Informal credit schemes fleece Mekong Delta farmers

TN News

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'The failure of formal credit institutions like banks to meet the actual needs of farmers in rural areas has seen many borrowers fall prey to private credit scheme frauds.

One such scheme, very popular in rural areas is the hui scheme - a revolving fund where money pooled from different contributors is lent to one of them, usually on a monthly basis, after drawing lots, or to the borrower who offers the highest dividend.

Dinh Ngoc Doanh from Nam Can District in the southern province of Ca Mau says he has lost a total of VND100 million (US$5,719) in two new schemes that he had joined after the organizers fled with money contributed by him and other members.

Typically, all contributors to the scheme are known to each other and the organizer who is responsible for collecting money from them and giving it to the person winning the periodic bid.

Several hui organizers in the Mekong Delta have abused the trust of contributors by cheating them of their money, while others have absconded after failing to operate the scheme when members stopped making their regular contribution.

Desperate victims

Le Thi Dieu Hien of Cu Chon Island in Kien Giang Province's Kien Hai District said she had lost VND26.2 million ($1,498) after a hui organizer simply announced her inability to continue operating the scheme.

"I wanted to contribute to the scheme to get money to have my boat repaired and buy some fishing nets," she said. "I had contributed VND255,000 ($15) daily for 142 days."

She accused the organizer, Pham Kim Nga, of cheating, saying that the latter was one of the few rich people on the island who owns a jewelry shop on a nearby island.

Another victim of Nga's scheme, Truong Be Sau, said it was not the fault of other members because they had not failed to contribute money. "She has admitted she faked membership to deceive us."

Pham Thanh Dong of the Kien Hai District police said many hui schemes had failed on other district islands, including Nam Du and Hon Nghe.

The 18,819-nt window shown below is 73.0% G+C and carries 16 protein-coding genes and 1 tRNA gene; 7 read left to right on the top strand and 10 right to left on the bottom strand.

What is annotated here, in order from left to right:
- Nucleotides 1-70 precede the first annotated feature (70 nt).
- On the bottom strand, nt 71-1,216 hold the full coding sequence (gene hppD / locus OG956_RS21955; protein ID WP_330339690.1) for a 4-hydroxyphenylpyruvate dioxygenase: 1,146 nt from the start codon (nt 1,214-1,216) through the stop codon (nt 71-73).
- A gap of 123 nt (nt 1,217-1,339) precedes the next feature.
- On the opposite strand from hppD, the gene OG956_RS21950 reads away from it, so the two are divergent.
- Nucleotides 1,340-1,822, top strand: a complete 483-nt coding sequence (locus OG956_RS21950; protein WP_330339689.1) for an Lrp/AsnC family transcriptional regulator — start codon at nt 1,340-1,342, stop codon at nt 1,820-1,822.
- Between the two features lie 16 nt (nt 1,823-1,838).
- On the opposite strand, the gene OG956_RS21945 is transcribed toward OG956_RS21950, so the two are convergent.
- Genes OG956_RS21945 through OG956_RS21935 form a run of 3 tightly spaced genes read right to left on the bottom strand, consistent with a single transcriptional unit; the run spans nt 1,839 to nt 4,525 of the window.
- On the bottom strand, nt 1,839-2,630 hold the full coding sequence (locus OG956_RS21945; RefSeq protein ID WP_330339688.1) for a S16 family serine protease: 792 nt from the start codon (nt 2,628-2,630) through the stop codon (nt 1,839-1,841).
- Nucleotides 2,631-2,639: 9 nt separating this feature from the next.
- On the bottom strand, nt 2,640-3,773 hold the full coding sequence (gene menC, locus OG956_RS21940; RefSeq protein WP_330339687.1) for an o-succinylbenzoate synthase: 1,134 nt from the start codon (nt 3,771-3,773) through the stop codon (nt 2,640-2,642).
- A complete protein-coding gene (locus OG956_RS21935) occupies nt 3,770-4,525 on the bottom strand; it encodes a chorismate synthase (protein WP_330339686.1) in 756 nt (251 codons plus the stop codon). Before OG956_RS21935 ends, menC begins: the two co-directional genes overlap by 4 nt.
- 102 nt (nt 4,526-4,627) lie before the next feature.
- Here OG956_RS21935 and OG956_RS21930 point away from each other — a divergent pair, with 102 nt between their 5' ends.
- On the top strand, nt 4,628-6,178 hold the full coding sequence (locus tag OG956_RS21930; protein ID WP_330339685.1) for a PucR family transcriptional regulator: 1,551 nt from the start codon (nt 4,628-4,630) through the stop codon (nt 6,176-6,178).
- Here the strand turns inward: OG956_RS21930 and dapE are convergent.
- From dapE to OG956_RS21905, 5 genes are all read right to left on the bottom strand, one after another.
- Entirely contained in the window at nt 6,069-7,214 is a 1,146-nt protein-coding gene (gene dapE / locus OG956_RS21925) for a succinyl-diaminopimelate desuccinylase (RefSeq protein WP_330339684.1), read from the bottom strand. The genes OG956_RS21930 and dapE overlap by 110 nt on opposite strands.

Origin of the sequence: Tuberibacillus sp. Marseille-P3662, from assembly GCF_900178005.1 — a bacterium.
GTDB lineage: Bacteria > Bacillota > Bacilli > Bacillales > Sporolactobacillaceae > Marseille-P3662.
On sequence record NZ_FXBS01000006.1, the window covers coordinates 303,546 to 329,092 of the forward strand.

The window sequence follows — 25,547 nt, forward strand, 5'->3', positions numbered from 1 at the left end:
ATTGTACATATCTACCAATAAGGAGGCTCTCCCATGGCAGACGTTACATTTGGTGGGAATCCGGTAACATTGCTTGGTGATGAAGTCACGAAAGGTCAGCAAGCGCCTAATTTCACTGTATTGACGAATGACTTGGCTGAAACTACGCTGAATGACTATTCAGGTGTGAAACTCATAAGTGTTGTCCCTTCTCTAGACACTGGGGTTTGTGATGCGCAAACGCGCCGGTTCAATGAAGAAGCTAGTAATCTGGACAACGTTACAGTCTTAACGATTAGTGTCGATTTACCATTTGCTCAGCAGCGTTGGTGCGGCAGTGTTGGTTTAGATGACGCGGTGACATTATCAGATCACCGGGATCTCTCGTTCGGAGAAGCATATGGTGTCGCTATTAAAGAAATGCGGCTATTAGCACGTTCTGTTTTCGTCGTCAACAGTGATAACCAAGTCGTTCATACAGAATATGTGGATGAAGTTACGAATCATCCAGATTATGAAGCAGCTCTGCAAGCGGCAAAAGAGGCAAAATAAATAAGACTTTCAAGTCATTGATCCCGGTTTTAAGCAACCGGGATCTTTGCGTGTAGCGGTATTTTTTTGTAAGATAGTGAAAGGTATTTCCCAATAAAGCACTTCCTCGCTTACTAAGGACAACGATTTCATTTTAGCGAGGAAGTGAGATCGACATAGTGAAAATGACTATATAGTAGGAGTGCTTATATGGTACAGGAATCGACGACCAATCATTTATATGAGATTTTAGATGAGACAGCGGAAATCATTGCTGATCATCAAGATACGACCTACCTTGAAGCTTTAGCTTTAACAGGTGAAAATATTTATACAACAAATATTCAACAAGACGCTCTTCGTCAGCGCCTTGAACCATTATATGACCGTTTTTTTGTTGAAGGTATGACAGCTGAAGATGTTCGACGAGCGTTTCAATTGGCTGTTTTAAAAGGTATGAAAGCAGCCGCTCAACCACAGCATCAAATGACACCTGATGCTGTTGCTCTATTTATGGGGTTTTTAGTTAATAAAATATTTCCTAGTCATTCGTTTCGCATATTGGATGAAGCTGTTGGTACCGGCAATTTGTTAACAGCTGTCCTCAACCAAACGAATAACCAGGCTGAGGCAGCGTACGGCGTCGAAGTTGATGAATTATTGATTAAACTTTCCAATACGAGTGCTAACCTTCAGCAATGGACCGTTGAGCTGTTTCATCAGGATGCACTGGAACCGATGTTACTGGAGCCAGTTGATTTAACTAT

He said most residents there were fishermen who wanted to earn more money on their savings through the hui schemes.

Farmer Nguyen Thi Ven of Giong Rieng District in Kien Giang Province said she had lost VND115 million ($6,577) in a scheme organized by Ngo Hong Tham.

She said she had borrowed loans on her house to contribute to the scheme, hoping to borrow a larger sum when her turn came in order to treat her nine-year-old child who suffers from a brain disease.

"My child died on the very day that I was informed the scheme collapsed."

Another victim, Nguyen Thi Nau, said her son worked as a housekeeper for the money to contribute to the scheme, from which she hoped to save enough for him to get married.

Abuse of trust

Police in Ca Mau Province have arrested Tran Kim Phung, a hui organizer, on charges of "swindling property" for involving in a scheme with dozens of participants from Song Doc Town in Tran Van Thoi District.

Earlier, about 34 people had reported to the police that they were defrauded to the tune of VND1.6 billion ($91,507) by Phung.

The victims said Phung offered them three monthly and two daily schemes with the possibility of high returns.

They said she had collected money from them through several bids which she said had been won by someone else.

After she fled, the contributors found there had been no winning bidders, and that she'd faked them to continue collecting money.

Dao Ngoc Be, an experienced hui organizer in Ca Mau Province's Dam Doi District, said victims of the frauds are those who totally trust the organizers.

"They can easily detect the fraud if they check the list of members or have regular exchanges with other members," she said.


Hui is a group investment scheme where each participant takes turns to get the capital which is pooled periodically by all participants at fixed and equal amount.

For those not needing to borrow the money, the schemes offer the possibility of high returns.

Different to tontine, each contributor receives money only once through the periodic bids and the scheme ends after the last contributor receives the capital.

When the scheme operates, the money pooled is lent to one of the contributors typically after drawing lots, or to the person offering the highest dividend.

In the dividend bidding type, the winning member receives the amount less the dividend, which is shared among all members. It means their contribution for the next month will be reduced by their share of the dividend.

The organizer of the scheme, who takes a commission on each bid, is responsible for collecting the contributions, organizing the bidding process and giving money to the winner of each bid.

In Vietnam, the most popular periodic bidding term for hui schemes is a month.

Hui has been officially a legal investment scheme in Vietnam since 2006 when the government issued the first-ever decree on the matter.

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